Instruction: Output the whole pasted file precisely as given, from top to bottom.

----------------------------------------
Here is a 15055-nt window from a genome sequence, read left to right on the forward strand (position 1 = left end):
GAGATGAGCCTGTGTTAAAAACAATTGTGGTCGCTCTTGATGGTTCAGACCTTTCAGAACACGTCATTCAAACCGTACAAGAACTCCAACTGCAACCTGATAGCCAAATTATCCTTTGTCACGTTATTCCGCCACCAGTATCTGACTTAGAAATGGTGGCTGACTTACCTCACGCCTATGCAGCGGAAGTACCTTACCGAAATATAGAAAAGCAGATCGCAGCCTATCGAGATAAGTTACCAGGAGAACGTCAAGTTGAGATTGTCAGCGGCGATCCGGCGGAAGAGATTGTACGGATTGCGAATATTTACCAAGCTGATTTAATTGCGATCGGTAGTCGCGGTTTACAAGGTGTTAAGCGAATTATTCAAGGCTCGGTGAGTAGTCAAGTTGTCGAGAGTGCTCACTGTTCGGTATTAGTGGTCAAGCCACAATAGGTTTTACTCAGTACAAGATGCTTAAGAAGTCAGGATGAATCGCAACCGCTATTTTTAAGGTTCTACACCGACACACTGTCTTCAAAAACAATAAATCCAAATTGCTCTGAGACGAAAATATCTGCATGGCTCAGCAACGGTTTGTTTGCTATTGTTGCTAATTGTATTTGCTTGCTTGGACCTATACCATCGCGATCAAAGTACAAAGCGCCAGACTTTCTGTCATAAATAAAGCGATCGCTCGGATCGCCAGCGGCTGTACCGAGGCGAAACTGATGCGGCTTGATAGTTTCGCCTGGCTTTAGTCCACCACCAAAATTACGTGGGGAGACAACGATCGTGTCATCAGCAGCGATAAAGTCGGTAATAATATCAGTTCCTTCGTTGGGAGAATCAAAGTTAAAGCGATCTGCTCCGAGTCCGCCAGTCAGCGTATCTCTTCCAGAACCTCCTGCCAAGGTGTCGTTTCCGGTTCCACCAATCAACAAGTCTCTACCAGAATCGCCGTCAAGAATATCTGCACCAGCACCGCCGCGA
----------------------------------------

Here is a 15055-nt window from a genome sequence, read left to right on the forward strand (position 1 = left end):
GAGATGAGCCTGTGTTAAAAACAATTGTGGTCGCTCTTGATGGTTCAGACCTTTCAGAACACGTCATTCAAACCGTACAAGAACTCCAACTGCAACCTGATAGCCAAATTATCCTTTGTCACGTTATTCCGCCACCAGTATCTGACTTAGAAATGGTGGCTGACTTACCTCACGCCTATGCAGCGGAAGTACCTTACCGAAATATAGAAAAGCAGATCGCAGCCTATCGAGATAAGTTACCAGGAGAACGTCAAGTTGAGATTGTCAGCGGCGATCCGGCGGAAGAGATTGTACGGATTGCGAATATTTACCAAGCTGATTTAATTGCGATCGGTAGTCGCGGTTTACAAGGTGTTAAGCGAATTATTCAAGGCTCGGTGAGTAGTCAAGTTGTCGAGAGTGCTCACTGTTCGGTATTAGTGGTCAAGCCACAATAGGTTTTACTCAGTACAAGATGCTTAAGAAGTCAGGATGAATCGCAACCGCTATTTTTAAGGTTCTACACCGACACACTGTCTTCAAAAACAATAAATCCAAATTGCTCTGAGACGAAAATATCTGCATGGCTCAGCAACGGTTTGTTTGCTATTGTTGCTAATTGTATTTGCTTGCTTGGACCTATACCATCGCGATCAAAGTACAAAGCGCCAGACTTTCTGTCATAAATAAAGCGATCGCTCGGATCGCCAGCGGCTGTACCGAGGCGAAACTGATGCGGCTTGATAGTTTCGCCTGGCTTTAGTCCACCACCAAAATTACGTGGGGAGACAACGATCGTGTCATCAGCAGCGATAAAGTCGGTAATAATATCAGTTCCTTCGTTGGGAGAATCAAAGTTAAAGCGATCTGCTCCGAGTCCGCCAGTCAGCGTATCTCTTCCAGAACCTCCTGCCAAGGTGTCGTTTCCGGTTCCACCAATCAACAAGTCTCTACCAGAATCGCCGTCAAGAATATCTGCACCAGCACCGCCGCGA